- Welfare schemes for vulnerable sections of the population by the Centre and States and the performance of these schemes; mechanisms, laws, institutions and bodies constituted for the protection and betterment of these vulnerable sections.
Personal Laws (Amendment) Bill 2019
What to study?
- For Prelims: Key features of the Bill and about Leprosy.
- For Mains: Significance and the need for a legislation on this, social taboo associated with leprosy and the need for its elimination.
Context: The Parliament has passed the Personal Laws (Amendment Bill), 2018 that seeks to remove leprosy as a ground for divorce. Leprosy is being removed as a ground for divorce as it is now a curable disease as against the earlier notion of it being incurable.
Objectives of the bill:
- To uphold the rights of people with leprosy as the disease is curable.
- To amend five personal laws- the Hindu Marriage Act 1955, Dissolution of Muslim Marriages Act 1939, Divorce Act (for Christians) 1869, Special Marriage Act 1954 and the Hindu Adoptions and Maintenance Act 1956- to remove leprosy as a ground for divorce.
Various efforts in this regard:
- The first attempt towards eliminating the bias against people suffering from the disease was made in 2008 when the National Human Rights Commission had underlined the need to make amendments in certain personal laws and other legislations.
- In 2010, the United Nations General Assembly adopted a Resolution on the ‘Elimination of discrimination against persons affected by leprosy and their family members’, which was signed and ratified by India.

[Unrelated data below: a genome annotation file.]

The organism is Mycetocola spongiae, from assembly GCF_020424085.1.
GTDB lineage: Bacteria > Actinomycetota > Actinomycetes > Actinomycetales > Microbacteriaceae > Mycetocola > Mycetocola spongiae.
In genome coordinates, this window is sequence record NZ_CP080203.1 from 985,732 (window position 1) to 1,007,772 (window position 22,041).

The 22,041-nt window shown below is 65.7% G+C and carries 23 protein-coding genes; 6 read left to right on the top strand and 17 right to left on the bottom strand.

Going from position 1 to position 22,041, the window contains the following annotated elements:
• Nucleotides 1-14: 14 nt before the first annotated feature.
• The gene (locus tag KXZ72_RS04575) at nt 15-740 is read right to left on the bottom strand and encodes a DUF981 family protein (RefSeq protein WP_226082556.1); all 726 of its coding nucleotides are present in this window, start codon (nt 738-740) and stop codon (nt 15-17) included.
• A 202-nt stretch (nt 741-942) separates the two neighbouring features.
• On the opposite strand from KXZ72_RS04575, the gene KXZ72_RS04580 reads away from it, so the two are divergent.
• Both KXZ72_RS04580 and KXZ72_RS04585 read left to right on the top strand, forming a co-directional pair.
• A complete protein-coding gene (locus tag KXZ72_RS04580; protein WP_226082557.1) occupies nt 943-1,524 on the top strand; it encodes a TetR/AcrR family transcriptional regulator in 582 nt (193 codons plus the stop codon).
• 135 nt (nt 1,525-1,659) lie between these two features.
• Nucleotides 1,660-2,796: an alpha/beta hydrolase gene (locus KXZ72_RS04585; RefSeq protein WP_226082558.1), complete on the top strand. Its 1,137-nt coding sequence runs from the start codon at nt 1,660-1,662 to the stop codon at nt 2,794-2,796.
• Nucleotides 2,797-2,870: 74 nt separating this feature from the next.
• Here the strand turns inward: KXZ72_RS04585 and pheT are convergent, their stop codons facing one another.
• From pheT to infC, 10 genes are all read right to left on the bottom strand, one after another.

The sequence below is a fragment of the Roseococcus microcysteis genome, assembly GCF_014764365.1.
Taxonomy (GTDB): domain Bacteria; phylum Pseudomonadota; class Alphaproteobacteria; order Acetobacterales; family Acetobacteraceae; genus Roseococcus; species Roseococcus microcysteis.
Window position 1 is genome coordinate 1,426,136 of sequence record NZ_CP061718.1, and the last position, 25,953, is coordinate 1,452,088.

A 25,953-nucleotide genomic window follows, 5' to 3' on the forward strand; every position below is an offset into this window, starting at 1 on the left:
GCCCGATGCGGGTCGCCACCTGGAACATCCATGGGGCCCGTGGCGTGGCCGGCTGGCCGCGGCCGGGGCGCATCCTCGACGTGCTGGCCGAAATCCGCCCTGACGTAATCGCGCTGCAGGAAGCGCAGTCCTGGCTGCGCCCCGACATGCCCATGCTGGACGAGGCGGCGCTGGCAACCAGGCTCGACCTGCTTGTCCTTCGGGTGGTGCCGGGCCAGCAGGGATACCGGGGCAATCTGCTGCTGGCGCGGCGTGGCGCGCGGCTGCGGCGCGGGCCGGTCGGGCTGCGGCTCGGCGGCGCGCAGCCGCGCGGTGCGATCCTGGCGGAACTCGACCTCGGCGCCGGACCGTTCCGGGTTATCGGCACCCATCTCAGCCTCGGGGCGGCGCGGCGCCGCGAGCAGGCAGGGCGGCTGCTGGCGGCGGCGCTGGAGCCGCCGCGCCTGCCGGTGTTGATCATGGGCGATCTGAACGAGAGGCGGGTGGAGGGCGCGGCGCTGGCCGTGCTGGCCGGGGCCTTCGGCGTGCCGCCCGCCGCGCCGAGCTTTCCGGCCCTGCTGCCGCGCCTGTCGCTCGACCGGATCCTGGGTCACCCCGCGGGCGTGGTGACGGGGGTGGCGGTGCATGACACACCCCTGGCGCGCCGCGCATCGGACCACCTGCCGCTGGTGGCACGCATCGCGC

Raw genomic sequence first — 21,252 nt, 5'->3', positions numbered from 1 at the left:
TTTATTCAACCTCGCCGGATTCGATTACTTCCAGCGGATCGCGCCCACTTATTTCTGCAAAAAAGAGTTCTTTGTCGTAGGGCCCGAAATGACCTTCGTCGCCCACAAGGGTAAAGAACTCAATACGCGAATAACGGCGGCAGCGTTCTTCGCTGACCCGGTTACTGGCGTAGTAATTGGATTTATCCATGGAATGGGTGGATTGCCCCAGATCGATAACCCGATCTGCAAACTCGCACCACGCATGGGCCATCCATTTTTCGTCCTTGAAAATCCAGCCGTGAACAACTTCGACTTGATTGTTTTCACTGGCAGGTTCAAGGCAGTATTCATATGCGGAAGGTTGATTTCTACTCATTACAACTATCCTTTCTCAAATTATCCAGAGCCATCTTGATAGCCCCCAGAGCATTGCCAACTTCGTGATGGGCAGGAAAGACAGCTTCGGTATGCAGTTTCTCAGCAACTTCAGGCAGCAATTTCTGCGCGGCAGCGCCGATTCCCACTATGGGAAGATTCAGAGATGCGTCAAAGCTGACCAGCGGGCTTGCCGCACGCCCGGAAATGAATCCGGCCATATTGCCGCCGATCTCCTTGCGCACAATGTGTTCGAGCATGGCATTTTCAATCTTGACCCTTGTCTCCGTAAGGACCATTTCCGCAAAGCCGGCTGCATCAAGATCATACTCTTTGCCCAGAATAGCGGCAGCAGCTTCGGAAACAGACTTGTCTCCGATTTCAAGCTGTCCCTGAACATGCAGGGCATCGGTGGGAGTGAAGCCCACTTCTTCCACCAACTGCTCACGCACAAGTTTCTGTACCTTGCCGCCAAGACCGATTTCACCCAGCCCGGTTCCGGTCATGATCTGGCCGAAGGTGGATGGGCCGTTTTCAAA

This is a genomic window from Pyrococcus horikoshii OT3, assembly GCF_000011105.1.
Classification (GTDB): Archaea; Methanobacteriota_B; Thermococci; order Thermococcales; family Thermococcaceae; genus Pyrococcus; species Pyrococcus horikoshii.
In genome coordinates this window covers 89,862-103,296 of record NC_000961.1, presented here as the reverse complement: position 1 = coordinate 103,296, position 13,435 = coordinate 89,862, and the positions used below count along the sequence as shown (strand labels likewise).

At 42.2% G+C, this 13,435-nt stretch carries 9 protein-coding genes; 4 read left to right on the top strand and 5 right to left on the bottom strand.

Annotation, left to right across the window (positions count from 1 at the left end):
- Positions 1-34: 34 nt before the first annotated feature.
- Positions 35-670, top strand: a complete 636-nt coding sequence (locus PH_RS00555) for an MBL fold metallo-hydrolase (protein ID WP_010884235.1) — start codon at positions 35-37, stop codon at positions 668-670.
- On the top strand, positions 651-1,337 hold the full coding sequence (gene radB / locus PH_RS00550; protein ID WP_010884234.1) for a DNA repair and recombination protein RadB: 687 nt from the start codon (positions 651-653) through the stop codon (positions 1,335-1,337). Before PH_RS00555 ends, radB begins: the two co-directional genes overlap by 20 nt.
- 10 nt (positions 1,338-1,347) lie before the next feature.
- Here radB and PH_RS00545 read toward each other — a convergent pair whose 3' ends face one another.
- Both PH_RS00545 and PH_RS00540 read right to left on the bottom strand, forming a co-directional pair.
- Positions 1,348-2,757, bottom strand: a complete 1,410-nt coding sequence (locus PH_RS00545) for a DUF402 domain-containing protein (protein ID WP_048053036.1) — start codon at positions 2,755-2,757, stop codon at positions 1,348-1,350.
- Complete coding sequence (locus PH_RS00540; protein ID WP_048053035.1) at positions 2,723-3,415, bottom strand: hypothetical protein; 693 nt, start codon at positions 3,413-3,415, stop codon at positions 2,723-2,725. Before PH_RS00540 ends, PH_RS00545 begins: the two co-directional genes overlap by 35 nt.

- Subsequently, the 20th Law Commission of India in its 256th Report titled “Eliminating Discrimination Against Persons Affected by Leprosy” had recommended repeal of laws and provisions that were discriminatory against leprosy-affected people.
- In 2014, the Supreme Court had also asked the Centre and the state governments to take the necessary steps for rehabilitation and integration of leprosy-affected people into the mainstream including the steps to repeal the provisions where leprosy has been treated as a stigmatic disability.
Need for a legislation in this regard:
Over 110 Central and State laws discriminate against leprosy patients. These laws stigmatise and isolate leprosy patients and, coupled with age-old beliefs about leprosy, cause the patients untold suffering.
The biased provisions in these statutes were introduced prior to medical advancements. Now, modern medicine specifically, multi-drug therapy (MDT) completely cures the disease.
Leprosy is a chronic infectious disease caused by Mycobacterium leprae. It usually affects the skin and peripheral nerves, but has a wide range of clinical manifestations.
The disease is characterized by long incubation period generally 5-7 years and is classified as paucibacillary or mulitbacillary, depending on the bacillary load. Leprosy is a leading cause of permanent physical disability.
Timely diagnosis and treatment of cases, before nerve damage has occurred, is the most effective way of preventing disability due to leprosy.